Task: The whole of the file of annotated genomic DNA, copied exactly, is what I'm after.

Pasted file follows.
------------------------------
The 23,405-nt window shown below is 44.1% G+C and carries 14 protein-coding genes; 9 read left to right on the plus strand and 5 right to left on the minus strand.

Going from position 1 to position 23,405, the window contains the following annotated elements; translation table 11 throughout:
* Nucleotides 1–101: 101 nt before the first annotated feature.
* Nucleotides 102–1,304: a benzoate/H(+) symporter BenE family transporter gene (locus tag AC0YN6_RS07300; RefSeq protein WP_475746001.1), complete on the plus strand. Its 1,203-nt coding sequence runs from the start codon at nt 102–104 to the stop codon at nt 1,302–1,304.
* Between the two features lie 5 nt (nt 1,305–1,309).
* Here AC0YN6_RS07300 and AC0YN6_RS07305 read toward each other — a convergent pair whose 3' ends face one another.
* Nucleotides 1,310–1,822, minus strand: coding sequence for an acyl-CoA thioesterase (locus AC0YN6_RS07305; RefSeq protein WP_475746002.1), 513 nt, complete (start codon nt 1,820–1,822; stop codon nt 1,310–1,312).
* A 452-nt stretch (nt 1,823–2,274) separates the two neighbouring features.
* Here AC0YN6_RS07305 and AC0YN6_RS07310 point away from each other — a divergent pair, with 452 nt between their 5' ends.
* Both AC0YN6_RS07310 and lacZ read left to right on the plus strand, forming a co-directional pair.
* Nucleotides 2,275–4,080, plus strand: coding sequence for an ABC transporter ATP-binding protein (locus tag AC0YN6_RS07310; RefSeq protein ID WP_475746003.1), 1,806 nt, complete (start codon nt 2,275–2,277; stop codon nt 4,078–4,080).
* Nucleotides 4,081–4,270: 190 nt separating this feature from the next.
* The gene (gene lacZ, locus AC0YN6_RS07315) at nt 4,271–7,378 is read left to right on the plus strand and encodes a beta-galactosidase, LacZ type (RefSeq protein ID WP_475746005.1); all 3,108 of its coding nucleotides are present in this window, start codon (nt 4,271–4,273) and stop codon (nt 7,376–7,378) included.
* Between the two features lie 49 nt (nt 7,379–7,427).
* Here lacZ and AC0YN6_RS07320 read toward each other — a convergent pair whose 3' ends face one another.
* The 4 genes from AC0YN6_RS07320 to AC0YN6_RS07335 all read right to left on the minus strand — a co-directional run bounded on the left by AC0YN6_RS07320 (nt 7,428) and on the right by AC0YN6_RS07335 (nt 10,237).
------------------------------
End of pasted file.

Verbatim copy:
The 23,405-nt window shown below is 44.1% G+C and carries 14 protein-coding genes; 9 read left to right on the plus strand and 5 right to left on the minus strand.

Going from position 1 to position 23,405, the window contains the following annotated elements; translation table 11 throughout:
* Nucleotides 1–101: 101 nt before the first annotated feature.
* Nucleotides 102–1,304: a benzoate/H(+) symporter BenE family transporter gene (locus tag AC0YN6_RS07300; RefSeq protein WP_475746001.1), complete on the plus strand. Its 1,203-nt coding sequence runs from the start codon at nt 102–104 to the stop codon at nt 1,302–1,304.
* Between the two features lie 5 nt (nt 1,305–1,309).
* Here AC0YN6_RS07300 and AC0YN6_RS07305 read toward each other — a convergent pair whose 3' ends face one another.
* Nucleotides 1,310–1,822, minus strand: coding sequence for an acyl-CoA thioesterase (locus AC0YN6_RS07305; RefSeq protein WP_475746002.1), 513 nt, complete (start codon nt 1,820–1,822; stop codon nt 1,310–1,312).
* A 452-nt stretch (nt 1,823–2,274) separates the two neighbouring features.
* Here AC0YN6_RS07305 and AC0YN6_RS07310 point away from each other — a divergent pair, with 452 nt between their 5' ends.
* Both AC0YN6_RS07310 and lacZ read left to right on the plus strand, forming a co-directional pair.
* Nucleotides 2,275–4,080, plus strand: coding sequence for an ABC transporter ATP-binding protein (locus tag AC0YN6_RS07310; RefSeq protein ID WP_475746003.1), 1,806 nt, complete (start codon nt 2,275–2,277; stop codon nt 4,078–4,080).
* Nucleotides 4,081–4,270: 190 nt separating this feature from the next.
* The gene (gene lacZ, locus AC0YN6_RS07315) at nt 4,271–7,378 is read left to right on the plus strand and encodes a beta-galactosidase, LacZ type (RefSeq protein ID WP_475746005.1); all 3,108 of its coding nucleotides are present in this window, start codon (nt 4,271–4,273) and stop codon (nt 7,376–7,378) included.
* Between the two features lie 49 nt (nt 7,379–7,427).
* Here lacZ and AC0YN6_RS07320 read toward each other — a convergent pair whose 3' ends face one another.
* The 4 genes from AC0YN6_RS07320 to AC0YN6_RS07335 all read right to left on the minus strand — a co-directional run bounded on the left by AC0YN6_RS07320 (nt 7,428) and on the right by AC0YN6_RS07335 (nt 10,237).